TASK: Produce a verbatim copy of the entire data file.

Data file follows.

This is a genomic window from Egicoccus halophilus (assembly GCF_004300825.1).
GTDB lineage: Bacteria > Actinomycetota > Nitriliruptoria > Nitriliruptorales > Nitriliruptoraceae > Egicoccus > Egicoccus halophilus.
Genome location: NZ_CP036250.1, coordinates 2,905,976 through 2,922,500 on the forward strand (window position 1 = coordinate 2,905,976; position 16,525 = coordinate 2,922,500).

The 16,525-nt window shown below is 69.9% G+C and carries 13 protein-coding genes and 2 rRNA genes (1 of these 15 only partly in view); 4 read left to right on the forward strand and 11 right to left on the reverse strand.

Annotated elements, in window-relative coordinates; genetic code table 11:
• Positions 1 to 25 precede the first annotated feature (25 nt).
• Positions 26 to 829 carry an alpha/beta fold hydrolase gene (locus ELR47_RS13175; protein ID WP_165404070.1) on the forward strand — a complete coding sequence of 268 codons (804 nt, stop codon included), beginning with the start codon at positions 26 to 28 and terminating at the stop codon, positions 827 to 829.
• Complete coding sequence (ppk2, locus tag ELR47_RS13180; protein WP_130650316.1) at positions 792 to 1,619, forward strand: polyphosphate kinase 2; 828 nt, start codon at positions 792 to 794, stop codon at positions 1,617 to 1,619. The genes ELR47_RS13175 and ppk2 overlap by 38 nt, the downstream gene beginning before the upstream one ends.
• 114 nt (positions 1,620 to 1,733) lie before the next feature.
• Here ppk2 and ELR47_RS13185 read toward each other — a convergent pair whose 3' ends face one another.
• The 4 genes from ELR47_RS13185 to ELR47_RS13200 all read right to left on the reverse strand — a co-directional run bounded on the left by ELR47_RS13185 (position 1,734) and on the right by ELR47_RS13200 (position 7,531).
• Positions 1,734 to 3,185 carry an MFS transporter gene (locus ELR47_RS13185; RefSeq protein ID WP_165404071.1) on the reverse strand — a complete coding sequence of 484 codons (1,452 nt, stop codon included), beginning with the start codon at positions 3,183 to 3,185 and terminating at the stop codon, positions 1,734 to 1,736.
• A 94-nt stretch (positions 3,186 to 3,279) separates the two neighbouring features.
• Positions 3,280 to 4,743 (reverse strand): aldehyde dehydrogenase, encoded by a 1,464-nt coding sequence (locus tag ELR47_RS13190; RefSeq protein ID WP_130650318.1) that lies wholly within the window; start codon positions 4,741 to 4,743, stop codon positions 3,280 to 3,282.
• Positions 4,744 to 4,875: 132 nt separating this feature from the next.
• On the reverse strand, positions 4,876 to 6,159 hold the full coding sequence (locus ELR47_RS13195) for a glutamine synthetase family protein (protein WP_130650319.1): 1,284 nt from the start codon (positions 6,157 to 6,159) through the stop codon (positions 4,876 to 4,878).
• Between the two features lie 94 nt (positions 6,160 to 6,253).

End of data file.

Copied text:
This is a genomic window from Egicoccus halophilus (assembly GCF_004300825.1).
GTDB lineage: Bacteria > Actinomycetota > Nitriliruptoria > Nitriliruptorales > Nitriliruptoraceae > Egicoccus > Egicoccus halophilus.
Genome location: NZ_CP036250.1, coordinates 2,905,976 through 2,922,500 on the forward strand (window position 1 = coordinate 2,905,976; position 16,525 = coordinate 2,922,500).

The 16,525-nt window shown below is 69.9% G+C and carries 13 protein-coding genes and 2 rRNA genes (1 of these 15 only partly in view); 4 read left to right on the forward strand and 11 right to left on the reverse strand.

Annotated elements, in window-relative coordinates; genetic code table 11:
• Positions 1 to 25 precede the first annotated feature (25 nt).
• Positions 26 to 829 carry an alpha/beta fold hydrolase gene (locus ELR47_RS13175; protein ID WP_165404070.1) on the forward strand — a complete coding sequence of 268 codons (804 nt, stop codon included), beginning with the start codon at positions 26 to 28 and terminating at the stop codon, positions 827 to 829.
• Complete coding sequence (ppk2, locus tag ELR47_RS13180; protein WP_130650316.1) at positions 792 to 1,619, forward strand: polyphosphate kinase 2; 828 nt, start codon at positions 792 to 794, stop codon at positions 1,617 to 1,619. The genes ELR47_RS13175 and ppk2 overlap by 38 nt, the downstream gene beginning before the upstream one ends.
• 114 nt (positions 1,620 to 1,733) lie before the next feature.
• Here ppk2 and ELR47_RS13185 read toward each other — a convergent pair whose 3' ends face one another.
• The 4 genes from ELR47_RS13185 to ELR47_RS13200 all read right to left on the reverse strand — a co-directional run bounded on the left by ELR47_RS13185 (position 1,734) and on the right by ELR47_RS13200 (position 7,531).
• Positions 1,734 to 3,185 carry an MFS transporter gene (locus ELR47_RS13185; RefSeq protein ID WP_165404071.1) on the reverse strand — a complete coding sequence of 484 codons (1,452 nt, stop codon included), beginning with the start codon at positions 3,183 to 3,185 and terminating at the stop codon, positions 1,734 to 1,736.
• A 94-nt stretch (positions 3,186 to 3,279) separates the two neighbouring features.
• Positions 3,280 to 4,743 (reverse strand): aldehyde dehydrogenase, encoded by a 1,464-nt coding sequence (locus tag ELR47_RS13190; RefSeq protein ID WP_130650318.1) that lies wholly within the window; start codon positions 4,741 to 4,743, stop codon positions 3,280 to 3,282.
• Positions 4,744 to 4,875: 132 nt separating this feature from the next.
• On the reverse strand, positions 4,876 to 6,159 hold the full coding sequence (locus ELR47_RS13195) for a glutamine synthetase family protein (protein WP_130650319.1): 1,284 nt from the start codon (positions 6,157 to 6,159) through the stop codon (positions 4,876 to 4,878).
• Between the two features lie 94 nt (positions 6,160 to 6,253).